What Is Bath Therapy? Is It Good for Seniors?
From centuries ago, human beings have recognized the therapeutic effects of water. Greeks and Romans spent time in steam and hot bathes due to its healing remedy. Today, people, especially seniors, are still avid for its medical benefits. So, this article tries to give a brief description of bath therapy and its benefits for seniors.
What Is Bath Therapy?
Bath therapy is a type of hydrotherapy that involves soaking the body in the water. It is a kind of physical therapy that is highly recommended for seniors to treat different diseases and pains. Bath therapy and hydrotherapy are different from swimming since they do in warmer water and contain specific exercises. There are different types of hydrotherapy like water circuit therapy, aquatic massage, steam baths, balneotherapy, contrast hydrotherapy, etc.
Bath therapy mainly uses warm water for therapeutic purposes. There is scientific evidence that warm water in bath therapy can relieve pains, stimulate the immune system, and increase joint flexibility. The fact is that warm water (warmer than 34 ⸰C) effectively improves blood circulation. It is additionally, submerging the body in warm water act as a massage due to the hydrostatic effect of water. It helps the nervous system convey heat and pressure through the body, promote blood circulation, and omit stress hormones.
Different Types of Bath Therapy
Bath therapy is considered as one of the below classifications, which has its specific subclasses:
- Hot water tub bath (water temperature between 45-46 ⸰C)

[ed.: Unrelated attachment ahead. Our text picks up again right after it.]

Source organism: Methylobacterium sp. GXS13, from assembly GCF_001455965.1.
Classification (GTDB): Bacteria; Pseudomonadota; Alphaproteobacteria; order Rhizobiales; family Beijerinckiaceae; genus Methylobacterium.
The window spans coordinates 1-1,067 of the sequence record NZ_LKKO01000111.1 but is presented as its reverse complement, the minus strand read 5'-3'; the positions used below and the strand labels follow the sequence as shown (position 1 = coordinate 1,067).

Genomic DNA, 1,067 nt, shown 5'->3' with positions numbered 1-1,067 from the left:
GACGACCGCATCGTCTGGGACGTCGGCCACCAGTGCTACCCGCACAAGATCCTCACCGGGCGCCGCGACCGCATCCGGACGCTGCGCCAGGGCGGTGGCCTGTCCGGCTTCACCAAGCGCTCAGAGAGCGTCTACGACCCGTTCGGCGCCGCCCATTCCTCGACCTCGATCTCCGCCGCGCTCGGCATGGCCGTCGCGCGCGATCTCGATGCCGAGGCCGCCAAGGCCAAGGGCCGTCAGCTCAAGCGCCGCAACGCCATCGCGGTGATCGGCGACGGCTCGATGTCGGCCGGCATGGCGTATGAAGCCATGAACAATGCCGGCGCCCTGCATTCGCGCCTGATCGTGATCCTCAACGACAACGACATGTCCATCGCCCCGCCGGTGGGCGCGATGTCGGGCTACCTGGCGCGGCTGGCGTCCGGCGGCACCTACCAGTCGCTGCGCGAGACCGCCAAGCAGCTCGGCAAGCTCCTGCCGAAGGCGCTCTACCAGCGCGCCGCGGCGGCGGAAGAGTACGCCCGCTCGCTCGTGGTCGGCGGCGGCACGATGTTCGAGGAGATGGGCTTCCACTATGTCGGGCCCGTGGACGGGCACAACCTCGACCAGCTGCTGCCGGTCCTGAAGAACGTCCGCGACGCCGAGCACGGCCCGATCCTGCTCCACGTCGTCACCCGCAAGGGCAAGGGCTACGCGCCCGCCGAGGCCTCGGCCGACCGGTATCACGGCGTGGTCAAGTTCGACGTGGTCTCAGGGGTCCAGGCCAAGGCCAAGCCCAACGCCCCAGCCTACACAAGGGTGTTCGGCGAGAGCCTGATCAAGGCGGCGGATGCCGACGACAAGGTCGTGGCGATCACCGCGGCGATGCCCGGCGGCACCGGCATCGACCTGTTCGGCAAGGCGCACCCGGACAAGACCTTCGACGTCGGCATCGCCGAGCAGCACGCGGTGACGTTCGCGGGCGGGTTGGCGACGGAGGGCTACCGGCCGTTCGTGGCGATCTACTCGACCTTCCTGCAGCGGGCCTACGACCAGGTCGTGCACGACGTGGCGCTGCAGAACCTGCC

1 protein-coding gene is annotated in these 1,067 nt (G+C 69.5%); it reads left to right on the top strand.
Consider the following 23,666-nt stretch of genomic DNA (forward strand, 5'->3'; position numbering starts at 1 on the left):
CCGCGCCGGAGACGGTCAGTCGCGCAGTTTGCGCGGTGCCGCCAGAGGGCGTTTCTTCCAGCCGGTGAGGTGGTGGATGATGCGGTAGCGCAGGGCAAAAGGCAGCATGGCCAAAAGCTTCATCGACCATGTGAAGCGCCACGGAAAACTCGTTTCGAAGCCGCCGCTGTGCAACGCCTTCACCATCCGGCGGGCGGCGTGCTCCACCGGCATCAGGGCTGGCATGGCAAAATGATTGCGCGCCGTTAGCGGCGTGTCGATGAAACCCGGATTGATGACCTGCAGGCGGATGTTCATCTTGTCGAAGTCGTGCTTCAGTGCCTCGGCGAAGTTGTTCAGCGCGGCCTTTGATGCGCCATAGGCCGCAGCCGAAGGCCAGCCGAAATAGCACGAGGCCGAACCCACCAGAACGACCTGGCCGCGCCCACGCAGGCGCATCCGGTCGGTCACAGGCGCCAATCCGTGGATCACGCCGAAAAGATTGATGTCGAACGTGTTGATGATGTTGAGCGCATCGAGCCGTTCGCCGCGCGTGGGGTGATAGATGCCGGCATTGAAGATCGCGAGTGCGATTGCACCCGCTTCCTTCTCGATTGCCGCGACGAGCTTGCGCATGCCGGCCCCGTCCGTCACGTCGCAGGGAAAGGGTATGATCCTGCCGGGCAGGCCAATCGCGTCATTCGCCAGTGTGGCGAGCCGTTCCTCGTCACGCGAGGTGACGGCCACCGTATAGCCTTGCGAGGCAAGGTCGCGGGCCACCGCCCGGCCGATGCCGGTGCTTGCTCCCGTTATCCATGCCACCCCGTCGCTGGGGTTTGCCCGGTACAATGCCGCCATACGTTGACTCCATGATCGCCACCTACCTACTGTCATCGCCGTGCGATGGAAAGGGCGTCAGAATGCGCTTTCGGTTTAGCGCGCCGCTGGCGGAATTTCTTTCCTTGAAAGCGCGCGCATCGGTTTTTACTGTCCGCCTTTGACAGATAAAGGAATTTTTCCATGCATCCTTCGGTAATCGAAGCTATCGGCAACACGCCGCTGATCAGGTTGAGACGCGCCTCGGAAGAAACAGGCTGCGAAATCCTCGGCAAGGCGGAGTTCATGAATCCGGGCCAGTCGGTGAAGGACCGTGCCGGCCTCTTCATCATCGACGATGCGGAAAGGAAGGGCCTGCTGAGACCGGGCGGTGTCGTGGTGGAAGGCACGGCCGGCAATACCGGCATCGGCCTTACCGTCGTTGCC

- Warm water tub bath (water temperature should be 43 ⸰C)
- Cool water bath (water temperature should be 37 ⸰C)
- Coldwater bath (water temperature should be around 15 ⸰C)
However, the primary healing effect of bath therapy is warm water. For this reason, most therapeutic bathes use warm water.
Benefits of Warm Bath Therapy
Studies show that increasing body temperature helps the body to raise anti-inflammatory responses. Results of a study revealed that submerging in warm water could decrease chronic low-grade inflammation.
Regulate Blood Sugar
Immersing in warm water may inhibit a spike in blood sugar after eating and burning calory more effectively.
Better Blood Circulation and Lower Blood Pressure
Immersing in a warm water tub help vessels be more relaxed and flexible. The more flexible vessels, the lower blood pressure and thereby better blood circulation.
Relieve Pain and Ache of Muscles and Joints
by increasing blood circulation; due to warm bath therapy, the muscles and joints aches relieve.
Hydrate Skin and Improve Skin Health
the effect of the water and spa on skin has been revealed for a long time. Along with warm water, different essential oils and salts have been used for skin health purposes. Based on National Eczema Association, besides the relaxing effect of warm bath therapy, laying down 10– 15 minutes in a warm ware tub helps the skin absorb moisture. Moisture is one of the essential factors for looking younger at older ages.